A: As I noted in that column, although stretching isn’t essential, it is strongly recommended, provided you do it safely.
A flexible body is an important asset for bodybuilding; without sufficient flexibility you won’t be able to exploit fully two of the most effective exercises, the squat and the deadlift. If, for example, your hamstrings are tight, you won’t be able to use correct squatting technique because it will lead to premature rounding of your lower back.
Flexible muscles are also required for youthfulness regardless of age. Movements in general become restricted if you don’t have a supple body. There’s reduced resilience, or give, in the body to withstand sudden movements safely. Dynamic balance is impaired, and the loose connective tissue loses its lubricating properties. (Loose connective tissue fills the spaces between muscle and nervous and epithelial tissue and between bone and cartilage, tendons and ligaments and joints and joint capsules.)
As a result, muscles lose some of their elasticity and ability to function smoothly, and tendons, ligaments and joint capsules become brittle. Tissues in general become more susceptible to injury, and the body ages at an accelerated rate.
As you can now see, the benefits of having a supple body are extensive and not just for bodybuilding.
To become flexible in the first place, stretch three times a week, on nonconsecutive days. (Once you’re supple enough, you can maintain it with just twice-weekly stretching.) An ideal time to stretch is immediately after a weight workout, when you’re fully warmed up. If you stretch at another time, first do some easy general activity that breaks you into a sweat. And always stretch in a warm room.
Immediately prior to squatting or deadlifting, you may need to do some gentle stretching of your calves, hamstrings, adductors and glutes—just enough to ensure that you’re at your normal level of flexibility.
Stretching is dangerous if done incorrectly. If you try to rush your progress, you’ll get hurt. Never force a stretch. Work progressively, within a given workout and from week to week, until you reach the level of flexibility that you’ll maintain. Never bounce while stretching—and avoid holding your breath; just breathe normally.
Don’t try to move immediately into your usual level of flexibility for a given stretch. Work into it over several progressive stretches, each one taking you a little farther than the previous one. You should feel only slight discomfort as you stretch.
Do a minimum of three reps of 20 to 45 seconds for each stretch. Be cautious—do more rather than fewer progressive stretches before getting to your current limit stretch.
As you hold each rep of a stretch, you should feel the muscular tension diminish. Depending on the stretch, and the individual, you may need to hold a stretch for up to 45 seconds—and perhaps even longer—before you feel this slackening. The easing of tension is the signal to relax for a few seconds, then move farther into the stretch in order to make the muscle(s) feel tight again. If you don’t feel the tension diminishing even after a hold of 45 to 60 seconds, let the stretch go for a few seconds, then slowly move into the next rep.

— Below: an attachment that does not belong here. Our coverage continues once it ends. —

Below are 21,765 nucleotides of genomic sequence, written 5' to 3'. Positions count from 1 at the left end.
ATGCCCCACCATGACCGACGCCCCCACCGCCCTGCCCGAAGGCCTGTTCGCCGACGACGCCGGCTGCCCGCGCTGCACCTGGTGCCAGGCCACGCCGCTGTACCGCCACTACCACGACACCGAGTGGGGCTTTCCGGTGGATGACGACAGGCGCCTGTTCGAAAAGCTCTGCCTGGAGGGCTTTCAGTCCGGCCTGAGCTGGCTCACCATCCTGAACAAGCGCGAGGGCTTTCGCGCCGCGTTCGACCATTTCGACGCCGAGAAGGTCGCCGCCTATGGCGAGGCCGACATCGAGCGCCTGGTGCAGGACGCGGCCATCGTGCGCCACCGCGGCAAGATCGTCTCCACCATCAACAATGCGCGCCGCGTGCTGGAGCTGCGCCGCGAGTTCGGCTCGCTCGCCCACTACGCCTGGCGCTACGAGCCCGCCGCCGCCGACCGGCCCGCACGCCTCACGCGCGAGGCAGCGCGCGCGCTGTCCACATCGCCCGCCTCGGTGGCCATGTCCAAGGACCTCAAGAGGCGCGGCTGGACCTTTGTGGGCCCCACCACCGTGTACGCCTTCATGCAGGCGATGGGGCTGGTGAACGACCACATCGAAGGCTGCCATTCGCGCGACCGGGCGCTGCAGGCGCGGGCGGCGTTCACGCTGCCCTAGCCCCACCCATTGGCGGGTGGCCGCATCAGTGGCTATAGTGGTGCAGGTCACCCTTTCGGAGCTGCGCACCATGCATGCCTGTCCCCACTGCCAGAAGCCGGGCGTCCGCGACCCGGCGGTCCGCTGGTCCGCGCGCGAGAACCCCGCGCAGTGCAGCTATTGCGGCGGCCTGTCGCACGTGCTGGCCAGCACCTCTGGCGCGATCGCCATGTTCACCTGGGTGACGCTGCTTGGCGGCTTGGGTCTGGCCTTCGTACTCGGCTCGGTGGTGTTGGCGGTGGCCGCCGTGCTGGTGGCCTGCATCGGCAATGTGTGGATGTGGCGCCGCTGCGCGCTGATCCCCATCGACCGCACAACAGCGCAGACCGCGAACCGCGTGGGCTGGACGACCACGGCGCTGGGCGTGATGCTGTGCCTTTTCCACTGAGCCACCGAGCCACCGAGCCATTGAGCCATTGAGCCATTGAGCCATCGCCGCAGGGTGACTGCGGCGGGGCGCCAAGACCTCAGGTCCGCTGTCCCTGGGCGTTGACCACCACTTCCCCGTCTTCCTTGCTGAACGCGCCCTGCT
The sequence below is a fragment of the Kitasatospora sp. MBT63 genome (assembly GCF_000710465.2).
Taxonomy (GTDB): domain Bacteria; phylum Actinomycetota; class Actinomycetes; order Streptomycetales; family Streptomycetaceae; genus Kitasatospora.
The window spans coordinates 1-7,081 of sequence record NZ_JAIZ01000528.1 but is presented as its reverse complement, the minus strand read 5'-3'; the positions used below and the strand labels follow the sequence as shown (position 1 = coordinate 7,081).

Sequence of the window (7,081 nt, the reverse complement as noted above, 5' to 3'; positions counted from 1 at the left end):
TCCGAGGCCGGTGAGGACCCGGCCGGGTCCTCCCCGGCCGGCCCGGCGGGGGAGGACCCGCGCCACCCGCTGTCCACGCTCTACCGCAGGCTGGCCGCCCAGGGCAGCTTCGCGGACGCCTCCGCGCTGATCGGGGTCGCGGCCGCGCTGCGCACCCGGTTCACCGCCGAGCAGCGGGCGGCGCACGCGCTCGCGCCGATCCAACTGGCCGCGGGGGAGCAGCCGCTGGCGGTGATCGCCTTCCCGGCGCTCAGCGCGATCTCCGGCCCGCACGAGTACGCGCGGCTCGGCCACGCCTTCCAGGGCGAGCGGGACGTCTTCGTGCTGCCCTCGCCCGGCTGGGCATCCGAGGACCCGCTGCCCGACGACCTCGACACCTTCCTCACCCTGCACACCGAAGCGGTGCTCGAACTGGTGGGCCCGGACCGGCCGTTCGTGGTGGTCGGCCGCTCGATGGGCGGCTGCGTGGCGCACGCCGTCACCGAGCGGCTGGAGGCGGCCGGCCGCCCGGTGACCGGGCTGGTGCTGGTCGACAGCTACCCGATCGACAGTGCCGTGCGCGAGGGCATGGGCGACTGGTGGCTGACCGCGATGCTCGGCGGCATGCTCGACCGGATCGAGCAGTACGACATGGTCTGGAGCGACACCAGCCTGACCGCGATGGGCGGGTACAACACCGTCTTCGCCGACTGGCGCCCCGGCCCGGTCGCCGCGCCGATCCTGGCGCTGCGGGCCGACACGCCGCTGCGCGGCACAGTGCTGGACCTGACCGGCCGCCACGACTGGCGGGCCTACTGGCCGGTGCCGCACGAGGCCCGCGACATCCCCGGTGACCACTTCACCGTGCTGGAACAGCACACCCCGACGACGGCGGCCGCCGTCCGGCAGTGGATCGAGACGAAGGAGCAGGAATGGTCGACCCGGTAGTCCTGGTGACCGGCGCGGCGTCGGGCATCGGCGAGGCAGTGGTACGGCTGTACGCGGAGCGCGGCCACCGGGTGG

Never force yourself to feel pain, but you must feel tension during each stretch. Never have anyone force you into a stretch. And never be in a hurry.
On some days you’ll be less flexible than others, so don’t expect to stretch equally well at every session.
Stretching is a pleasure, when done properly. Enjoy it!
Some stretches are performed on the floor. Be careful how you get up from lying on your back, or you may irritate your lower back. Don’t sit up with straight knees. While on your back, bend your knees and, with your knees held above your chest, briskly roll off your back into a sitting position. As an alternative, roll to one side and, using your hands for assistance, push into a sitting position.
You may find that muscles on one limb—or on one side of your torso—are less flexible than those on the opposite side. If so, perform additional reps of each relevant stretch on the less-flexible side in a one-sided stretch; or place greater emphasis on the less flexible side in a two-sided stretch. Be patient and persistent. Over time this should yield symmetrical left-right flexibility unless there are muscle restrictions that require treatment by an expert in soft-tissue therapy.
If you know that you’re tight in a certain muscle or muscles, and no matter how persistent you are with stretching you can’t increase your flexibility there, you probably have some muscle restrictions in that area. Unless you get them released—try a soft-tissue therapist—you may never increase your flexibility there. Stretching alone won’t do it.
Apply the above guidelines to a set of stretches that work your overall body. For special application to bodybuilding—to ensure that your exercise technique isn’t hampered by inflexibility—you must cover these areas: calves, hamstrings, quads, groin muscles and thigh adductors, buttocks, hip flexors (the muscles over the front of your pelvis), shoulder and chest tie-ins and obliques (the muscles at the sides of your midsection).
Don’t think of the stretching as a burden on your time. It’s an investment. When done properly, it’s an injury-proofing, health-promoting and enjoyable supplement to your training program.
Editor’s note: Stuart McRobert’s first byline in IRON MAN appeared in 1981. He’s the author of the new BRAWN series, Book 1: How to Build Up to 50 Pounds of Muscle the Natural Way, available from Home Gym Warehouse (800) 447-0008 or www.Home-Gym.com.